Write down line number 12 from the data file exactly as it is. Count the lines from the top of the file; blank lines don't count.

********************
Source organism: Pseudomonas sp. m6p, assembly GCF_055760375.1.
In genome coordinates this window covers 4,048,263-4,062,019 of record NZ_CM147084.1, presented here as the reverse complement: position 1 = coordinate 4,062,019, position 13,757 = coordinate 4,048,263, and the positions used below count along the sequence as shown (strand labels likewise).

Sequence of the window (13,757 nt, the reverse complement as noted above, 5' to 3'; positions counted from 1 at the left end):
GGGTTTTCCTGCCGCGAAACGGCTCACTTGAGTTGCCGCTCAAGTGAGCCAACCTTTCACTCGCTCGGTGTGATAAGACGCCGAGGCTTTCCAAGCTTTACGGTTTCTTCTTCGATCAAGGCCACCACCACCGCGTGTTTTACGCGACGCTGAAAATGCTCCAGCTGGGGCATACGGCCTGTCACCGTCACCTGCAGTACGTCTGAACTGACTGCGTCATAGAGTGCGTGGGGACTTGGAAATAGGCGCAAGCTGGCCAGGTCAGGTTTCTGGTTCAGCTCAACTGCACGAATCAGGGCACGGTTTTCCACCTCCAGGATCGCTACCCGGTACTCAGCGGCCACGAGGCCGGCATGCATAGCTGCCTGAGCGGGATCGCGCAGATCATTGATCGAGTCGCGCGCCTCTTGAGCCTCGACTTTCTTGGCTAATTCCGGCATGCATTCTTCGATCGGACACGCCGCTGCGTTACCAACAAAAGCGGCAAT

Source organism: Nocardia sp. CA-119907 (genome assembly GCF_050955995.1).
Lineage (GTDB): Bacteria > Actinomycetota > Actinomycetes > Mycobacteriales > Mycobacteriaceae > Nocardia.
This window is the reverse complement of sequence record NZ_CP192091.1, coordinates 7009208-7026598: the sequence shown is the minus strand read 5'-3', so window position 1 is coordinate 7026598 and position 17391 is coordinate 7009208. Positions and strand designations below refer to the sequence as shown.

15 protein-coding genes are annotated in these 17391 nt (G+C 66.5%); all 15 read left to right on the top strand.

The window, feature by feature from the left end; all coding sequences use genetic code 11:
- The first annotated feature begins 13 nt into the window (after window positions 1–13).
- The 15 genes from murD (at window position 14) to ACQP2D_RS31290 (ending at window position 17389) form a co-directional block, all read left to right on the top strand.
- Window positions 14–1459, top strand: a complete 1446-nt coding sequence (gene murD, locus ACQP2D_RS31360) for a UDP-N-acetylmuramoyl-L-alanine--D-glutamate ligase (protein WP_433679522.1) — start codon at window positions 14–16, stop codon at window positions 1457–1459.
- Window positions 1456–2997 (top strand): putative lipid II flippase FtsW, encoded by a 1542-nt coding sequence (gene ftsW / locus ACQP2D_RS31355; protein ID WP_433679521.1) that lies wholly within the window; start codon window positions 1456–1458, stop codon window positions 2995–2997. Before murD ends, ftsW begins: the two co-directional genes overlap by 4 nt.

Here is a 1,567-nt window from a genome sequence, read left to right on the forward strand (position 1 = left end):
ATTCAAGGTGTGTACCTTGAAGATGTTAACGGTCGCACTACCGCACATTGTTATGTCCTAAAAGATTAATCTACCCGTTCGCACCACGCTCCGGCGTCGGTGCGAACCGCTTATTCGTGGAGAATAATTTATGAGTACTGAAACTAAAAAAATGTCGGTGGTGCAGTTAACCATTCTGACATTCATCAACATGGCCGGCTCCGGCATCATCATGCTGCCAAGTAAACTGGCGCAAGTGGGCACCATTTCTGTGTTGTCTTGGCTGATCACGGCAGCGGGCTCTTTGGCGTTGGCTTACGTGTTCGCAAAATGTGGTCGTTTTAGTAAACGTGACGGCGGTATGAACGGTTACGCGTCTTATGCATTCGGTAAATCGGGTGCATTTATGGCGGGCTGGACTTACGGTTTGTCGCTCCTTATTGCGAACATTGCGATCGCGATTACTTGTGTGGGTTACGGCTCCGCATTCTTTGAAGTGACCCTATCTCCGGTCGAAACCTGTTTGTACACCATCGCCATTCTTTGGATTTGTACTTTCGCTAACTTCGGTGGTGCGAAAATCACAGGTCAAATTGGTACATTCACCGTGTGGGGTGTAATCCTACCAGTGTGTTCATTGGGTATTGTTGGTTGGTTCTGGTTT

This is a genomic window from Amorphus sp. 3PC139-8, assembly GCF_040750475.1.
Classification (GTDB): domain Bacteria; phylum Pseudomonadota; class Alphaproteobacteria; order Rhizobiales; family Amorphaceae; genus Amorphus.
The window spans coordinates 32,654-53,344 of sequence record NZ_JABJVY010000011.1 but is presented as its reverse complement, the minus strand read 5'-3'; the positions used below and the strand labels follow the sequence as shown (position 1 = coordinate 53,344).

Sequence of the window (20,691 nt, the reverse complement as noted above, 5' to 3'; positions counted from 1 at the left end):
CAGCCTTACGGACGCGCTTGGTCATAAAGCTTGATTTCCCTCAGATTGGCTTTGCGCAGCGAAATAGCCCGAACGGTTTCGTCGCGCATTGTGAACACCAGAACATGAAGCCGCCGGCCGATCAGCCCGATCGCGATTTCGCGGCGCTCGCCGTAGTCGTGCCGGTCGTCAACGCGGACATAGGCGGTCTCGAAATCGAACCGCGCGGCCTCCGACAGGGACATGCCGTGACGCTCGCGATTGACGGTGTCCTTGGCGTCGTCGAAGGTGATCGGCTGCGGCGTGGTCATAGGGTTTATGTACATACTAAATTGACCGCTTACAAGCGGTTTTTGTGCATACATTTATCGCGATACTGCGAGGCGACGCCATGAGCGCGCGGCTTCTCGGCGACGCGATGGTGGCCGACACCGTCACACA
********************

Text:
- Window positions 14–1459, top strand: a complete 1446-nt coding sequence (gene murD, locus ACQP2D_RS31360) for a UDP-N-acetylmuramoyl-L-alanine--D-glutamate ligase (protein WP_433679522.1) — start codon at window positions 14–16, stop codon at window positions 1457–1459.